Julian Assange and Free Jeremy Hammond

Continued from Part 1: The War on Truth: Jeremy Hammond Political Prisoner

At Jeremy Hammond’s bail hearing last year, Judge Loretta Preska denied bail claiming he was more dangerous than a sexual predator. There are no pending charges against Jeremy for violence or sexual misconduct. Yet Judge Preska has accused him of committing worse deeds.

Judge Preska is also presiding over Hector “Sabu” Monsegur’s case. His sentencing has been postponed several times due to his continuing work as an active FBI informant. A few minutes before the FBI raided Barrett Brown’s home, someone with the screen name “Sabu” entered the chat, presumably to monitor Brown and other members of Anonymous.

In a statement released on August 22, 2012, Jeremy wrote,

“It is widely known that Sabu was used to build cases against a number of hackers, including myself. What many do not know is that Sabu was also used by his handlers to facilitate the hacking of targets of the government’s choosing – including numerous websites belonging to foreign governments. What the United States could not accomplish legally, it used Sabu, and by extension, me and my co-defendants, to accomplish illegally. The questions that should be asked today go way beyond what an appropriate sentence for Sabu might be:

“Why was the United States using us to infiltrate the private networks of foreign governments?

“What are they doing with the information we stole?

“And will anyone in our government ever be held accountable for these crimes?”

When comparing Jeremy’s case to that of his co-defendants, a true double standard emerges. Ryan Ackroyd is serving a 30-month prison sentence in England. Jake Davis served 38 days in a young offenders institute and was electronically tagged for 21 months. Ryan Cleary was jailed for 2 years and eight months for hacking into the Pentagon.

The only difference between Jeremy and his co-defendants is that Jeremy Hammond is an American.

And the US government is terrified of Americans who question the rules, support social movements, and inspire change within a corrupt system.

Who watches the watchmen?

Well, we were supposed to…

And in our absence, Jeremy stood up against the forces threatening to take our civil liberties.

Now, it’s our turn to support Jeremy.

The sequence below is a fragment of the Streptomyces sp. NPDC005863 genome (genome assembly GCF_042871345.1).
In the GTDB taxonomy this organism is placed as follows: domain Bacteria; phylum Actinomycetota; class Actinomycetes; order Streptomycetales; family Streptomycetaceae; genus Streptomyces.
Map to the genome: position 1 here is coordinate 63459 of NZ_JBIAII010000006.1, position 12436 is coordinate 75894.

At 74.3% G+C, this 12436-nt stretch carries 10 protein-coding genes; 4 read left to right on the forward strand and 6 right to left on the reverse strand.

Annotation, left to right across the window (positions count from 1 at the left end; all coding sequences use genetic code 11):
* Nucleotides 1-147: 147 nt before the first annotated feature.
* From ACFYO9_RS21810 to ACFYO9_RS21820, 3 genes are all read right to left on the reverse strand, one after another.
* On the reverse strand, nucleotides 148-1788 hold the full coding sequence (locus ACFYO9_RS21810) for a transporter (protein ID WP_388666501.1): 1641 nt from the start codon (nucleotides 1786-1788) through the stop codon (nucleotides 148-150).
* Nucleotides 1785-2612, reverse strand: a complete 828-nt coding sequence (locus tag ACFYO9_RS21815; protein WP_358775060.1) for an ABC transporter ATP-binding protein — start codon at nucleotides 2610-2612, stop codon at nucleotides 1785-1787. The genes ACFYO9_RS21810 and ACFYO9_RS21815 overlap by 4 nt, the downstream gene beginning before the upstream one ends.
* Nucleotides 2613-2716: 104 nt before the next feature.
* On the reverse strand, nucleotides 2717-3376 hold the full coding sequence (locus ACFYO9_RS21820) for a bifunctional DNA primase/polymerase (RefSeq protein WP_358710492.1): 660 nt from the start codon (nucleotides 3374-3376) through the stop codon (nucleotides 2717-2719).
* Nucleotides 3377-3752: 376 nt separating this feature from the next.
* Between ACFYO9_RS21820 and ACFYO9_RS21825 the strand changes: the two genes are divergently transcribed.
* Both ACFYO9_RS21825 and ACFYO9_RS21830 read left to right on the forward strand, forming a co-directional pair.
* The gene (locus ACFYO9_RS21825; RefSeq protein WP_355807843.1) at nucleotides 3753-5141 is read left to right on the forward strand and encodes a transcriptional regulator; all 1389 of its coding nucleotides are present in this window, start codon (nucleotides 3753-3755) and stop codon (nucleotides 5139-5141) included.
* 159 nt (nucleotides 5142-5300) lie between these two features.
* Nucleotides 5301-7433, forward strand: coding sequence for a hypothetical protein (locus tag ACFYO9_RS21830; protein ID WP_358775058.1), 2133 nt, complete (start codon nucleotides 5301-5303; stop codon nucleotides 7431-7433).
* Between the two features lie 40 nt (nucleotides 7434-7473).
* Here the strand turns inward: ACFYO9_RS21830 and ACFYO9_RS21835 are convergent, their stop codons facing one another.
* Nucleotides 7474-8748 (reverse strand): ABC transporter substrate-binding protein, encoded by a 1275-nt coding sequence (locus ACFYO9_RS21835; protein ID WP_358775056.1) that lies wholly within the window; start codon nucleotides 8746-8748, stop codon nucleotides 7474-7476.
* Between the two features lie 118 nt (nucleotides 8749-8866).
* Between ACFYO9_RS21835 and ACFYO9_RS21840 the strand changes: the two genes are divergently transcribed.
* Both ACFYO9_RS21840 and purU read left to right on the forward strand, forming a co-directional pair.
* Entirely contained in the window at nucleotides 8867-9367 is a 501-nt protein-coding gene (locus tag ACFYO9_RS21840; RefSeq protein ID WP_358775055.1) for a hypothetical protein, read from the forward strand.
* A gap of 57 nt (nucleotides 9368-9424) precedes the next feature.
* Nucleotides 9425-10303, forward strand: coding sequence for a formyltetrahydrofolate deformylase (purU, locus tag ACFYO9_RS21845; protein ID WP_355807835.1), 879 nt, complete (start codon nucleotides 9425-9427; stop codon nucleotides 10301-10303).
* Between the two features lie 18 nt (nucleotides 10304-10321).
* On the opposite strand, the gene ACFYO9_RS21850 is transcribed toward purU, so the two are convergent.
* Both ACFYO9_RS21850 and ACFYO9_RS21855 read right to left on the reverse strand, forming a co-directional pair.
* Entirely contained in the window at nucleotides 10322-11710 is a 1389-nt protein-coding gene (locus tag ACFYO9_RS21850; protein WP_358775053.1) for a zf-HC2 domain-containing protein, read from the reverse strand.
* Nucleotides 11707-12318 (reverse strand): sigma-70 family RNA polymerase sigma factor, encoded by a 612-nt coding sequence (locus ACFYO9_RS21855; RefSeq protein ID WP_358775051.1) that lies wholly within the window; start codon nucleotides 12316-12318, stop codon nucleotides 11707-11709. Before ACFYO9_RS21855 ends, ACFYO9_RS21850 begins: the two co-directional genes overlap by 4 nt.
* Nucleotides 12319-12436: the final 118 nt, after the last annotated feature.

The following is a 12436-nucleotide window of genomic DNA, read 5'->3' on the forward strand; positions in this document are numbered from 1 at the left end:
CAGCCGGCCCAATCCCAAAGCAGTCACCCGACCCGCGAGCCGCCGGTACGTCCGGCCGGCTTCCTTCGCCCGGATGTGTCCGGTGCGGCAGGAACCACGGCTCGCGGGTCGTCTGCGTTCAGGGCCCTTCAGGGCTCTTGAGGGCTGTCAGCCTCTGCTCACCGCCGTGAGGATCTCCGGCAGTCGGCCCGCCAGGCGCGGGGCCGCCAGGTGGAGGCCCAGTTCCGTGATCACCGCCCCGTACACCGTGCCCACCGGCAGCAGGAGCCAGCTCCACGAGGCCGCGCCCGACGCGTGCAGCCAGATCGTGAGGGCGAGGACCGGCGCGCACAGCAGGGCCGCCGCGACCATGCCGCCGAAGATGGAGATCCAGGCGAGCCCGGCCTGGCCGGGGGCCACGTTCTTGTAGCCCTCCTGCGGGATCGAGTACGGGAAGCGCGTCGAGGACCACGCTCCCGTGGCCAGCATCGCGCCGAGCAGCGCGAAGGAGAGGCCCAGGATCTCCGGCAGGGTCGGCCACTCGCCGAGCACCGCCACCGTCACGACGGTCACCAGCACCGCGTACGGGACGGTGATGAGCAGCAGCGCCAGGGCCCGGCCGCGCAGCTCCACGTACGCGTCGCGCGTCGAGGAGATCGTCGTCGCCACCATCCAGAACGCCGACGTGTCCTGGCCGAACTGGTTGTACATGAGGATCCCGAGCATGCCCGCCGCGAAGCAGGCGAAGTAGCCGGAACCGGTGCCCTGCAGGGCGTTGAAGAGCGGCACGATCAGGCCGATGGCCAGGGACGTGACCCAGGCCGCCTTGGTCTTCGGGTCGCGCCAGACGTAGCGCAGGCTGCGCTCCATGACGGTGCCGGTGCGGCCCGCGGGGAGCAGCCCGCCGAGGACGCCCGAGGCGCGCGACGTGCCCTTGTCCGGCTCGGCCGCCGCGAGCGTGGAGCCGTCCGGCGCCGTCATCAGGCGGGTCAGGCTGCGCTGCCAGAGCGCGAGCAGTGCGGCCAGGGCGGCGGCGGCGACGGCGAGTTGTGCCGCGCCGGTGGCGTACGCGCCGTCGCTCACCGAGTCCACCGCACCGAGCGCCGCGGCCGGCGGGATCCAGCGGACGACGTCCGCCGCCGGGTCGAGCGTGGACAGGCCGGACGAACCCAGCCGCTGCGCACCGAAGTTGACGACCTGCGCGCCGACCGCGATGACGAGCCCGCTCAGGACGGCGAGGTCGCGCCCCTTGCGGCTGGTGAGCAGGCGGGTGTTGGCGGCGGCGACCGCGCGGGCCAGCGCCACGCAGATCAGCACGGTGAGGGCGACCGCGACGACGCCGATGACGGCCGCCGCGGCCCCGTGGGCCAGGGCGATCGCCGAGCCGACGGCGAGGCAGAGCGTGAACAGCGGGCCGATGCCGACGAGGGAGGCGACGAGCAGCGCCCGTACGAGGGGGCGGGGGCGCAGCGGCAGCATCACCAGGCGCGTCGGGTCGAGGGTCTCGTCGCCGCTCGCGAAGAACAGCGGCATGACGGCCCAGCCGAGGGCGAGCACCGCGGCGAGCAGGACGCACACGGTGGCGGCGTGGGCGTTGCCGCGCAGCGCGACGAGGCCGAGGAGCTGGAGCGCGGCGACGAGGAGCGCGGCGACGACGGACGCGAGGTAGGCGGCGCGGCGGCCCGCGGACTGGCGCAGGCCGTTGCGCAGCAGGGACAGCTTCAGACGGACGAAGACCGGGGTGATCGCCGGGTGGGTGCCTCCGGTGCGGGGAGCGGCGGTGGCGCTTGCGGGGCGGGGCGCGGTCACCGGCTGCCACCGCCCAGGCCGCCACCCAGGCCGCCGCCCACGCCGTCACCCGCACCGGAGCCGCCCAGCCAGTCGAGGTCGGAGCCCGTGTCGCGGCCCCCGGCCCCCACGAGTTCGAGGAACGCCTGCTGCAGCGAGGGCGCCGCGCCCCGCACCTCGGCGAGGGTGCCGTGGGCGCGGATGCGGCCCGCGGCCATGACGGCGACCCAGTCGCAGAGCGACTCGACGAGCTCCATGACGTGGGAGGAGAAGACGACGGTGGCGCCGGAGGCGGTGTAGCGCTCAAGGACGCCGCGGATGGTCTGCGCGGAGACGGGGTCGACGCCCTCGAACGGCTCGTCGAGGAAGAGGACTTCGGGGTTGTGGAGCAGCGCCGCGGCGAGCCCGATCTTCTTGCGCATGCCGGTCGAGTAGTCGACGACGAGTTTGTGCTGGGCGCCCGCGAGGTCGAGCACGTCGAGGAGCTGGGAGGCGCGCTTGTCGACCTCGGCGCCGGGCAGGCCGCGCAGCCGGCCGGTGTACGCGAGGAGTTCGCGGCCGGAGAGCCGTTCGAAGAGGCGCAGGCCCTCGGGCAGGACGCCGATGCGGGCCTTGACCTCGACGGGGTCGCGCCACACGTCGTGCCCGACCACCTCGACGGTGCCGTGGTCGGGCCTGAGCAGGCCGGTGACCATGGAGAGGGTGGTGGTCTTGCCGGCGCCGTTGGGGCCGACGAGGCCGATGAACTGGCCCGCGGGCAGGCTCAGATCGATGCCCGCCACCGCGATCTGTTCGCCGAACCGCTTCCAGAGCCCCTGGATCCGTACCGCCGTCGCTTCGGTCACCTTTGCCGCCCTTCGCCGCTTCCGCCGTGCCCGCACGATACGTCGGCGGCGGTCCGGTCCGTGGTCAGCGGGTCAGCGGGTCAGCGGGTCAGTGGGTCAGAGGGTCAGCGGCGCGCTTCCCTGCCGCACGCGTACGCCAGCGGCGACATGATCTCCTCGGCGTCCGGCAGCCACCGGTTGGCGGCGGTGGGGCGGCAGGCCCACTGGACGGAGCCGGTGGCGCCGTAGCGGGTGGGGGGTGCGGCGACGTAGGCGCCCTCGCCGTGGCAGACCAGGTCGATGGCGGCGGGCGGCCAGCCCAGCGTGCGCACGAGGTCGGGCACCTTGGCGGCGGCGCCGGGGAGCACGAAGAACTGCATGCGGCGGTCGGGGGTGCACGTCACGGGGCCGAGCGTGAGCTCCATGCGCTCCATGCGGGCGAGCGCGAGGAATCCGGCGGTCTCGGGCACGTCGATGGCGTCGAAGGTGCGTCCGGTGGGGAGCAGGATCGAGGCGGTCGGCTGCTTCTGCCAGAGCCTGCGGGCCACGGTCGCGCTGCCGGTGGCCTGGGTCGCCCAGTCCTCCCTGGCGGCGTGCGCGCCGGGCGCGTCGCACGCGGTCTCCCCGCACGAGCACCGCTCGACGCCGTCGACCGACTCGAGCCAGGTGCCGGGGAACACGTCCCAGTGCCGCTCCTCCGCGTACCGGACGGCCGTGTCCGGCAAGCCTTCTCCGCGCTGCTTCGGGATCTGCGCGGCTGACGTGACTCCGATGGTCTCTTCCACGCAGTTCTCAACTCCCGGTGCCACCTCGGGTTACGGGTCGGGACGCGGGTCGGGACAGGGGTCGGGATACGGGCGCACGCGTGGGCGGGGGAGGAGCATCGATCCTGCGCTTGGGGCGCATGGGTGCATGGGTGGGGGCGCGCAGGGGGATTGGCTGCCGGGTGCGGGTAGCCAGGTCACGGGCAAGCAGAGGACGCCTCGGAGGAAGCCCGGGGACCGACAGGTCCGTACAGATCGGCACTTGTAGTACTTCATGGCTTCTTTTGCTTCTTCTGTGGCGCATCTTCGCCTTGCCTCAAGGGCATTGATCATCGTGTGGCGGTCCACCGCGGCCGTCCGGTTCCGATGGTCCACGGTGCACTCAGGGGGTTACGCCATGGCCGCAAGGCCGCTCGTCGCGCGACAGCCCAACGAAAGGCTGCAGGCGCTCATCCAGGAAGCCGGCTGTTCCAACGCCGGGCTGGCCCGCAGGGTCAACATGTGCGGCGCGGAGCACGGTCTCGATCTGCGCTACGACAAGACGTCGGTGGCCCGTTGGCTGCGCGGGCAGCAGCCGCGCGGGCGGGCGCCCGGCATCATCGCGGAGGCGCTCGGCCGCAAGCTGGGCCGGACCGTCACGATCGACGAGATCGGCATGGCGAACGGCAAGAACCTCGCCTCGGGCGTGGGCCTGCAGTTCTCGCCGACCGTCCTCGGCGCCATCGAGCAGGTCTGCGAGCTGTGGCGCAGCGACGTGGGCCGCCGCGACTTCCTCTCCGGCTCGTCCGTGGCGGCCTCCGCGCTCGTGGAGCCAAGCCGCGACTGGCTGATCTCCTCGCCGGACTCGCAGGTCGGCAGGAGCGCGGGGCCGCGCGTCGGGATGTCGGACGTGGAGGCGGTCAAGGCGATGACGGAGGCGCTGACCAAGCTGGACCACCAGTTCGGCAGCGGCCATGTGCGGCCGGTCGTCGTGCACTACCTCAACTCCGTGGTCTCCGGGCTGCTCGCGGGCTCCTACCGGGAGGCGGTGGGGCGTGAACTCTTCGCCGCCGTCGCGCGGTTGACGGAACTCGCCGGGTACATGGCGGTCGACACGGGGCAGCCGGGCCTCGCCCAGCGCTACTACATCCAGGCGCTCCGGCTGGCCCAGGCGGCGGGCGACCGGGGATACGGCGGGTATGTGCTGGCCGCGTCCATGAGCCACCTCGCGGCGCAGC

Please contact the US Attorney’s Office for the Southern District of New York, the NY State Bar Association, and the US District Court Southern District of New York before Jeremy’s sentencing, which is this Friday, November 15.

Inform them that Judge Loretta Preska has a conflict of interest in Jeremy’s case due to the fact that her husband is one of the defendant’s victims. Judge Preska exhibits an appearance of bias since her husband is financially tied to Stratfor and many of its clients. Therefore, her decision cannot be viewed as impartial.

In 1969, while employed by the RAND Corporation, Daniel Ellsberg photocopied several sets of classified documents that became known as the Pentagon Papers.

These documents exposed systematic lying by the Johnson administration about success rates and casualty reports during the Vietnam War. Eventually, all charges against Ellsberg were dropped.

Like Daniel Ellsberg, Jeremy had no malicious intention to use or sell the information he had obtained. Jeremy didn’t sell Stratfor’s sensitive information to a competitor.

He didn’t even use the stolen credit card information to make purchases. Instead, Jeremy gave them to the public, who decided the money should be donated to charity.

“I did this because I believe people have a right to know what governments and corporations are doing behind closed doors. I did what I believe is right.” – Jeremy Hammond


(518) 463-3200

Civil rights complaint
(212) 637-0840



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